March 1, 2023
Learn more about North Carolina Labor History at bit.ly/nclaborhistory.
By Alex Copetas
In the Spring of 1929, industrial action rocked the town of Gastonia, North Carolina. Local mill workers struck for better hours and wages, and mill owners responded by calling in the national guard to help evict workers from their homes. Local and national organizers flooded into Gastonia to help the movement. One such organizer was Ella May, a single mother of seven who had been working in the mills since she was a child. A talented musician, May composed pro-labor songs to spread and promote the union’s message. She was also an effective organizer. Charismatic and intelligent, she advocated for cooperation across race and gender as a way to achieve equality and strengthen the movement.
As spring turned to summer, both May’s popularity and the strike’s intensity grew. Anti-union mobs harassed the strikers, attacking National Textile Workers Union offices and raiding strikers’ relief stations. Interpersonal violence also grew more common. In June, Gastonia chief of police D.A. Aderholt was killed in a shootout following a skirmish at the strike picket line. The police quickly arrested 72 workers in response, and eventually indicted 16. Aderholt’s killing also prompted anti-union mobs to attack striking workers with greater frequency, often flogging any they captured.
It was these violent men who would kill Ella May. On September 14th, she drove into Gastonia from Bessemer City with a group of fellow organizers, planning on singing at a mass meeting of workers. Before they could reach the site of the protest, a group of armed anti-union men confronted them. The identities of members of the mob are not precisely known, although a significant number of them were employed by local mill owners, likely to harass striking workers. In any case, the mob ordered May and her companions to return to Bessemer City, and threatened to kill them if they did not. May complied, but the men followed them in cars. They tailed May’s truck for five miles, before one of their cars overtook and swerved in front of May’s truck, causing it to crash. The mob then opened fire on the truck, hitting May. She exclaimed “Oh Lord, they’ve killed me”, and died.1
The state responded slowly to the killing. In the first place, local authorities failed to disperse the violent mob that eventually killed Ella May. This proved to be an ongoing problem even after May’s death; organizers fled Gastonia and felt the need to change residences frequently, and strikers continued to be beaten. One resident remarked that the anti-union bullies “looked like (law) officers from the authority they were taking”.2 Additionally, the state did such a poor job investigating the murder and arresting those responsible that the ACLU had to offer a reward for information related to the killing to make up for the state’s inadequacies. Eventually, fourteen men were charged with second degree murder and manslaughter. This response is particularly striking in comparison to the thoroughness with which the state prosecuted the Aderholt killing.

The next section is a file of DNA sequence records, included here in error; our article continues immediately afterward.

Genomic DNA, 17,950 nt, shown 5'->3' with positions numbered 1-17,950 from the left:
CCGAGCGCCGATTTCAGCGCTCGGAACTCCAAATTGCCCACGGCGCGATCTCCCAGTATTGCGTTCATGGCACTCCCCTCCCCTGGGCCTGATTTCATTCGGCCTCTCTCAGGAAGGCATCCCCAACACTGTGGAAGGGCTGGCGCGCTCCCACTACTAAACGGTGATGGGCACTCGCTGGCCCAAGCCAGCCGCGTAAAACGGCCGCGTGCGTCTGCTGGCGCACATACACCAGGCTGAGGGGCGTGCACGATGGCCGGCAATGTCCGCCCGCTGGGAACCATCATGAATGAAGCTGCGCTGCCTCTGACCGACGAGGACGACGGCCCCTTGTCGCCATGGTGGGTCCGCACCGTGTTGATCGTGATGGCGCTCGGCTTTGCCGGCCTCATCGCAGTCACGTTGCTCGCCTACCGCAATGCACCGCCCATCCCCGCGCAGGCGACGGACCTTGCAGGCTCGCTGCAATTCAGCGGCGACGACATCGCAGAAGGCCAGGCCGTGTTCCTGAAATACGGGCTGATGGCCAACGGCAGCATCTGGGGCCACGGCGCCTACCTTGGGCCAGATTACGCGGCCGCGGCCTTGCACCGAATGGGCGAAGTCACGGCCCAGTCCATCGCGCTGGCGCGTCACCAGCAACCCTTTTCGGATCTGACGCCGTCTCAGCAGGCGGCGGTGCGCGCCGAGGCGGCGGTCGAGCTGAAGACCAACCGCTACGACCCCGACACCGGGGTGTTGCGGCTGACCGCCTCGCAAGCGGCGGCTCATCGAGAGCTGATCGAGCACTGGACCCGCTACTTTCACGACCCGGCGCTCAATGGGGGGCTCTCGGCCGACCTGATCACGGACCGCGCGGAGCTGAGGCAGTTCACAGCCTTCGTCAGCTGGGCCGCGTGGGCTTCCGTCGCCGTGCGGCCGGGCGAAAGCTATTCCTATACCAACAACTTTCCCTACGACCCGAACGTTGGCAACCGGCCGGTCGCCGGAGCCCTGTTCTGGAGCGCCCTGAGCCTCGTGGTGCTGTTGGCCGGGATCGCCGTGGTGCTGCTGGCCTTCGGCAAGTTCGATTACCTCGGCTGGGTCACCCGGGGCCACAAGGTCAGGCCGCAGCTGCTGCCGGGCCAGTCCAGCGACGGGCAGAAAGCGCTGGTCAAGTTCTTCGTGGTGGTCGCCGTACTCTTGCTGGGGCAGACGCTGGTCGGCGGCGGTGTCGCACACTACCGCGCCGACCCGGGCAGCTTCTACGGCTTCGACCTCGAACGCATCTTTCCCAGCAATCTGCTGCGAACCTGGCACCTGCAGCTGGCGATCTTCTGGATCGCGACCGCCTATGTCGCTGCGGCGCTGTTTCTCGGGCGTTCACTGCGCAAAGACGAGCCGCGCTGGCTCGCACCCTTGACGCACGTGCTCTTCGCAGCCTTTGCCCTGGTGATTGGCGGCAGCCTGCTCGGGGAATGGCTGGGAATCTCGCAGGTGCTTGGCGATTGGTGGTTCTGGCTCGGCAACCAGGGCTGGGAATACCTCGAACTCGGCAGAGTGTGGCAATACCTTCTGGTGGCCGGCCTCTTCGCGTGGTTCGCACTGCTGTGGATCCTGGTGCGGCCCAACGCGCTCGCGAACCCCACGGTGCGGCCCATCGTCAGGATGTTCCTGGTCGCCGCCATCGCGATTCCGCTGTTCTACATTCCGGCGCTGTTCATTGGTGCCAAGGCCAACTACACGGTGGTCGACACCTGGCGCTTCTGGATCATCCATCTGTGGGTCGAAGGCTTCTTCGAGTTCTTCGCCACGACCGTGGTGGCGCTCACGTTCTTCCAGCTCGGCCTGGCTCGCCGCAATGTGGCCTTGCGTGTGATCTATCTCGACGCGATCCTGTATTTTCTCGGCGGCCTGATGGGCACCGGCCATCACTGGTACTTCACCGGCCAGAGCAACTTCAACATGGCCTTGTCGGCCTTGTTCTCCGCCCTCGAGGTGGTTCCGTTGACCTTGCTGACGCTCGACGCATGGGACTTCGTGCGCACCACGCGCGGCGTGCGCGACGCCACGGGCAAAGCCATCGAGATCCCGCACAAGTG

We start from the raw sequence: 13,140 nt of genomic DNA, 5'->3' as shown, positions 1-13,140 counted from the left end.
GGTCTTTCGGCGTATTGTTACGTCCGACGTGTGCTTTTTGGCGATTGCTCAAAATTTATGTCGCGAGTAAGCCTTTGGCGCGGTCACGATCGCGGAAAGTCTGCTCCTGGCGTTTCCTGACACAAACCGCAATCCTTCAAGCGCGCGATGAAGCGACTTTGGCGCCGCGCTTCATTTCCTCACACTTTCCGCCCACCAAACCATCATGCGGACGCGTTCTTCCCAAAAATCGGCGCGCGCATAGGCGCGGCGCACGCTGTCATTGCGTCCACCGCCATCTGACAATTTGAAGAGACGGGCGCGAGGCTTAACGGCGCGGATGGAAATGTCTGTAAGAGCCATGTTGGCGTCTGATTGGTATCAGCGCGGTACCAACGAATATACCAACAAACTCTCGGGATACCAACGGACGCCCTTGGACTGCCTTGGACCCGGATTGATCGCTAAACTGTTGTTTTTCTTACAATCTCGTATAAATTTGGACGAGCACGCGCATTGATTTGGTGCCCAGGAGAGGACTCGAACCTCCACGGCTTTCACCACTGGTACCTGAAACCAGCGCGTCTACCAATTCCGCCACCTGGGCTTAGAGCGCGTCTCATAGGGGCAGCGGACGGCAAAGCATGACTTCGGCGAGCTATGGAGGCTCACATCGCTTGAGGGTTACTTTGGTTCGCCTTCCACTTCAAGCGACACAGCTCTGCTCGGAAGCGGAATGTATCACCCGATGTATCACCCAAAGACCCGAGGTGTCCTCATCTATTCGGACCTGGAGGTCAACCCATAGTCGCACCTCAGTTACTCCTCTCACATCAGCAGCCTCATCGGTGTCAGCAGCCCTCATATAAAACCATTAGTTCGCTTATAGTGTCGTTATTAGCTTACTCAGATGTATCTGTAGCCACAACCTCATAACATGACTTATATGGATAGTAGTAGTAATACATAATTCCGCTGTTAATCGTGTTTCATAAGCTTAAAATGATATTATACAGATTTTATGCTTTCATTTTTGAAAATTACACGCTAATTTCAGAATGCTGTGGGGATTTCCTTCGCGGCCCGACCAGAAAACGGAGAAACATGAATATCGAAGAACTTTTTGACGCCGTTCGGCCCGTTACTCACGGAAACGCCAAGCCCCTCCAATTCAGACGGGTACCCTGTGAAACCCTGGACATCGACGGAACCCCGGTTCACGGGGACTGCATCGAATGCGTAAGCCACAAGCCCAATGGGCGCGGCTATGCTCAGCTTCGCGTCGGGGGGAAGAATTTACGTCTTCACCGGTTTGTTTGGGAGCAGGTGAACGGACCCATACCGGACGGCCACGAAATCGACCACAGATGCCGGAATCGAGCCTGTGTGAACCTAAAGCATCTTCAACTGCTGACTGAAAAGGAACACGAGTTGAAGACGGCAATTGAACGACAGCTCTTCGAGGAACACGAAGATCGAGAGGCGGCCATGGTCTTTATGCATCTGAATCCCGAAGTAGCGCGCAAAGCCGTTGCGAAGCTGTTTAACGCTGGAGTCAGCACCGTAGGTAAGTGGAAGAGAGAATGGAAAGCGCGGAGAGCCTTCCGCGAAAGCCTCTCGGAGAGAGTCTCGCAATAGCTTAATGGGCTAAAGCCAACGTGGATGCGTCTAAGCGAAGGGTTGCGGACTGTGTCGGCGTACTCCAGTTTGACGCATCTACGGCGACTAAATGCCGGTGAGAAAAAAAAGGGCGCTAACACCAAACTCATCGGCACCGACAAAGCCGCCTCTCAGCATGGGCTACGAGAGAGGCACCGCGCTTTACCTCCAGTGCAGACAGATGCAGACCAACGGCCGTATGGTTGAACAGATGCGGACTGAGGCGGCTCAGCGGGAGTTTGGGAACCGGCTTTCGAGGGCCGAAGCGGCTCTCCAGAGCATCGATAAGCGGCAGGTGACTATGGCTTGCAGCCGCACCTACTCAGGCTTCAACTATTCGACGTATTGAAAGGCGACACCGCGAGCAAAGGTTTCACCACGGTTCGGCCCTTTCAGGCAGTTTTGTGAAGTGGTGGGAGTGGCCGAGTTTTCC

The trial was similarly fraught with incompetence and corruption. For one, the trial had to be moved from Gastonia to Charlotte because the jury was deemed too biased to accurately prosecute the case. This caused a political backlash that could have hurt the efficiency of the case, as one of the prosecution’s attorneys was strongly against a change in venue. It is unclear if the move was effective. For one, the defense was able to ensure that the jury contained no union members, resulting in a more anti-labor bias. The change in venue was also unable to prevent instances of corruption. The prosecution’s star witness – who had seen a man fire the shot that killed Ella May – disappeared mysteriously before he could testify in court. The prosecution was unable to find another suitable witness, despite the fact that the crime took place on one of the busiest roads in the state, in front of 50 bystanders. According to the Durham Sun, this was because friends of the accused beat potential testifiers to keep their mouth shut.3 As a result, the prosecution was without key pieces of evidence.
Freed from the burden of evidence, the defense was able to play on the jury’s bigotry. They characterized Ella May’s status as a single mother as a moral failing, called her a communist, and derided her as “riff-raff”. These cruel, illogical, and legally dubious tactics worked. May’s killers walked free on March 7, 1930.
Ella May was a person of fortitude, creativity, and intelligence. She sought unity where others wanted only division, and she died for a kinder, more dignified world in which hard work would be respected and everyone would be able to enjoy the fruits of their labor. While there is plenty of reason to dwell on the injustice of her death, there is far more we can learn from her life, and the zeal with which she lived it.
Alex Copetas is from Cincinnati, Ohio, and graduated from Oberlin College in 2022, after which he interned with the NC State AFL-CIO through The Oberlin 1833 Just Transition Fund. Alex is now pursuing a career in law.
- Charlotte News September 16, 1929
- The Durham Morning Herald, September 16, 1929
- The Durham Sun, September 23, 1929